MOOCs verus a science education

Are massively open online courses (MOOCs) going to revolutionize high education? Over at Pacific Standard, I argue that they won’t – at least not science education, and I suspect that’s true of most other areas as well.

The punch line:

Far from overturning the staid and overpriced traditional lecture model of education, MOOCs reinforce that model and conflict with recent research on how to teach technical subjects like science.

This doesn’t mean I think MOOCs are bad. They put great content out there, made freely accessible to anyone, and they certainly can become a component of higher education. But the teaching approach behind MOOCs reinforces the idea of education as primarily a transfer of knowledge, which is, unfortunately how too many of us think about education. We take a class and learn “the material”.

Carl Wieman, physics Nobelist and founder of the Carl Wieman Science Initiative at the University of British Columbia argues that we need to stop thinking about education as a situation in which:

The faculty member simply transfers their expertise, as if it were bits of information, to the receptive students, much like pouring water from a large jug into a set of small receptive cups.

A better way to think about education is to compare learning to what musicians, athletes, and dancers do with a coach or teacher. You don’t go to your music teacher to learn how to play some pieces; you go to learn how to play the instrument, and, hopefully, become independent as a musician. The same idea certainly applies in science education – we want students to practice scientific thinking, so that they can apply this to new situation.

As I argue at Pacific Standard, I think MOOCs are generally ill suited to do this, just as purely online piano lessons will be no replacement for the real thing.

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3 responses to “MOOCs verus a science education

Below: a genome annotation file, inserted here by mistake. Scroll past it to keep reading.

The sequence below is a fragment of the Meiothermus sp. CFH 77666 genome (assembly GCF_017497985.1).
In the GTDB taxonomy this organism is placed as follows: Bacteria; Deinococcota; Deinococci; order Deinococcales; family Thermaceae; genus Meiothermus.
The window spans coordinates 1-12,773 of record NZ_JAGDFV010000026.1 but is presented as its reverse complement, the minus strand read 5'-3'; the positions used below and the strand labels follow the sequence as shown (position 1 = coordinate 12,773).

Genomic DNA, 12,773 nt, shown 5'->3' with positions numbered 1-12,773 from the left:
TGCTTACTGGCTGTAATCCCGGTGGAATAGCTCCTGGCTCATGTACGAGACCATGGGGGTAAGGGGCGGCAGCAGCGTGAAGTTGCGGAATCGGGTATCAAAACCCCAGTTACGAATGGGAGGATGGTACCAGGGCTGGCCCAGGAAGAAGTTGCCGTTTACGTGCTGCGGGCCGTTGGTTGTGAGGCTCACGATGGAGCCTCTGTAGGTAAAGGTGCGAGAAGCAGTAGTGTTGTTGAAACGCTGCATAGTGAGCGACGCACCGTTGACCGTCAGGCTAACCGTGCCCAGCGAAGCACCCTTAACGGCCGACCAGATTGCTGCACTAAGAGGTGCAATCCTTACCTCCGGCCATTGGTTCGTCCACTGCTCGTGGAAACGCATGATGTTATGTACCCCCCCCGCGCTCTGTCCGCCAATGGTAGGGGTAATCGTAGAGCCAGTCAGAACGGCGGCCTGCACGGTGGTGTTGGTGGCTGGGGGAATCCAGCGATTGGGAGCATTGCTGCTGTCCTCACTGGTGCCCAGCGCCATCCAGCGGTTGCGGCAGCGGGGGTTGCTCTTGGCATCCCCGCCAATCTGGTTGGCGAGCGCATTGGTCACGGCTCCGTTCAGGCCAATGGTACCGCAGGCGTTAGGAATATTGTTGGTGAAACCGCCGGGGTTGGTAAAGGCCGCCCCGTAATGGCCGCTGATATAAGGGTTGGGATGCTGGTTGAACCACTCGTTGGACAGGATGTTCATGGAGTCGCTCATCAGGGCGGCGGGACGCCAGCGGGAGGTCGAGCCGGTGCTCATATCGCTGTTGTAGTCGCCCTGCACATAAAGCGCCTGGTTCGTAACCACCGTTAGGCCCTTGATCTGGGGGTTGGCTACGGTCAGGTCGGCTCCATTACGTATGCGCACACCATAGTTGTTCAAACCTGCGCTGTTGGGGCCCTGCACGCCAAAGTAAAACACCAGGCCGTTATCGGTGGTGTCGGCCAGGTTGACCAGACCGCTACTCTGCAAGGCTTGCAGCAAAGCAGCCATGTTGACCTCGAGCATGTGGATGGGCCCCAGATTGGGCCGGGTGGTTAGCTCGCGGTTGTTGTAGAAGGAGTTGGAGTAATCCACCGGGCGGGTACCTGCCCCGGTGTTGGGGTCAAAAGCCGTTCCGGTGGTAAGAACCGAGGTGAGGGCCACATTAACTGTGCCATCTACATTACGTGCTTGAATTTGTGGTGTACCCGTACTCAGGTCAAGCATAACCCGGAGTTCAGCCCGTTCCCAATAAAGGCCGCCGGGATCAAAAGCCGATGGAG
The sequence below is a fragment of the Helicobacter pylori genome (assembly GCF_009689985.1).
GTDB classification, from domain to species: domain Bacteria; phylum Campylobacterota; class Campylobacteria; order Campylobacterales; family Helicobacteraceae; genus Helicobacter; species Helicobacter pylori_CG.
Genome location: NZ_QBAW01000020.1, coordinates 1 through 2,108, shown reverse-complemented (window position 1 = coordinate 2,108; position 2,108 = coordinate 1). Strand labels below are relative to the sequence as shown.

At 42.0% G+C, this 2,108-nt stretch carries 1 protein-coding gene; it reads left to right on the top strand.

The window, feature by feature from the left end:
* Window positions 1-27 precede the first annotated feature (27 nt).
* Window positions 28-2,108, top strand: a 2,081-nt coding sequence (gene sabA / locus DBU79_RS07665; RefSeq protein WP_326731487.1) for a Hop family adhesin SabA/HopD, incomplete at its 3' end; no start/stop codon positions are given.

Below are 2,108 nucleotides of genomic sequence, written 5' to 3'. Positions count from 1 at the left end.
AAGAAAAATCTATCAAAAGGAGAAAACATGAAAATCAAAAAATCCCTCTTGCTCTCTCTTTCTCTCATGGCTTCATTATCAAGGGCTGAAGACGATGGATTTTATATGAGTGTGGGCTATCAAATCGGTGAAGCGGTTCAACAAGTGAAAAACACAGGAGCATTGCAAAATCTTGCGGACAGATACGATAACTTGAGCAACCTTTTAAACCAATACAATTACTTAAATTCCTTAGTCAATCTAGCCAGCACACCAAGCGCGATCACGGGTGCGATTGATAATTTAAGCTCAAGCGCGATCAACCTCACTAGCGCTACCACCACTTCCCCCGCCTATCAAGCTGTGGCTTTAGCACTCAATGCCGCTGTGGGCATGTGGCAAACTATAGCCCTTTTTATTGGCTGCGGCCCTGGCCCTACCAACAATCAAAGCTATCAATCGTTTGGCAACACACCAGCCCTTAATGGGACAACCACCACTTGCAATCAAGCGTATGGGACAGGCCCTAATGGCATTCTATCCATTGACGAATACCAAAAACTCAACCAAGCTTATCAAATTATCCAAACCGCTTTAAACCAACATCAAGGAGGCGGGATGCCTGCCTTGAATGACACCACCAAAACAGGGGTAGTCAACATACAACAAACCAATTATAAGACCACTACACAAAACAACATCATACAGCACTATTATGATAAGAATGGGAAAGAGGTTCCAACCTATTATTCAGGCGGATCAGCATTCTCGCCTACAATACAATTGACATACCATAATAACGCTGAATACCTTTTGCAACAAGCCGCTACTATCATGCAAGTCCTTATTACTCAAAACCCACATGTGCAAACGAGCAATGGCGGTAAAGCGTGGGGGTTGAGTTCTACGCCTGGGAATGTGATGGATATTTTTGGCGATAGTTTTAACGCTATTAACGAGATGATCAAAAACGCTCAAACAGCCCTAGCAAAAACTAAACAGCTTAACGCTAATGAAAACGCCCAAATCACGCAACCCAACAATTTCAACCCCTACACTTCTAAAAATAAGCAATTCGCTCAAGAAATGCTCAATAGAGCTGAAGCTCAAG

1. I agree that MOOCs are ill-suited to the back-and-forth exchange between teachers and students that is required for a solid education. Sadly, though, the same can be said about the way many real-life science courses are designed and taught. Intro to biochemistry, at 8am, with one professor droning on at a lectern while 500 students blink at him and highlight their notes? How is that interactive? Meager office hours and exhausted TAs don’t really compensate for that feeling of distance between teacher and student. Not to mention the fact there’s always so much focus on memorizing facts instead of figuring out how we got to accepting those ideas as fact in the first place, and that won’t be healthy for science in the long run.

    I love that you speak of “Science Coaches.” That’s how it needs to be. But I think that once we’ve gotten to college, it’s almost too late to start. Scientific thinking needs to be taught early and reinforced often, if we’re to hope for any degree of scientific literacy in this world.

    That said, I’m not entirely against MOOCs. I think they have their uses. A free MOOC can make an introductory-level course accessible to students who want to see if the subject interests them. I’m signed up for an epidemiology course that starts in the fall, because I’ve long thought it was a subject I’d enjoy, but I can’t afford to go back to school (and into debt) for something I only *might* like. If it inspires me, maybe I’ll make that investment after all.

    • My experience with my kids’s elementary/middle school classes is that at least some K-12 schools are way ahead of universities in ditching the lecture model and adopting newer teaching methods. My kids rarely just sit and listen to lectures (although in middle school my oldest does get some experience listening to a lecture – still a valuable life skill). They spend most of their class time doing tasks that would have been homework when I was in school, except because they are in class, the experience includes much more immediate feedback.

      Wieman argues that, even though there must be some up-front cost/effort by universities that switch to this newer approach to teaching, once you’ve made the switch, this new approach doesn’t really require more money/time investment than the old style, and the results are much better.

      Even better, many groups on the leading edge of science teaching (like Carl Wieman, or Sally Elgin at Wash U, through HHMI) are designing courses and making resources available that can be picked up by teachers at any university who want to modernize their teaching.

  2. I agree that Science should be more about thinking and doing rather than reciting; transformative rather than transmission in modern educational parlance. Online courses of the traditional type, such as those I am (miserably) taking via University of Central Missouri are bad enough (damn near worthless but they make the university $$). MOOCs can be no better. They are fine for “fun” and they might help raise the overall level of science appreciation but they’re more like watching Nova or Nature than a real Science course.

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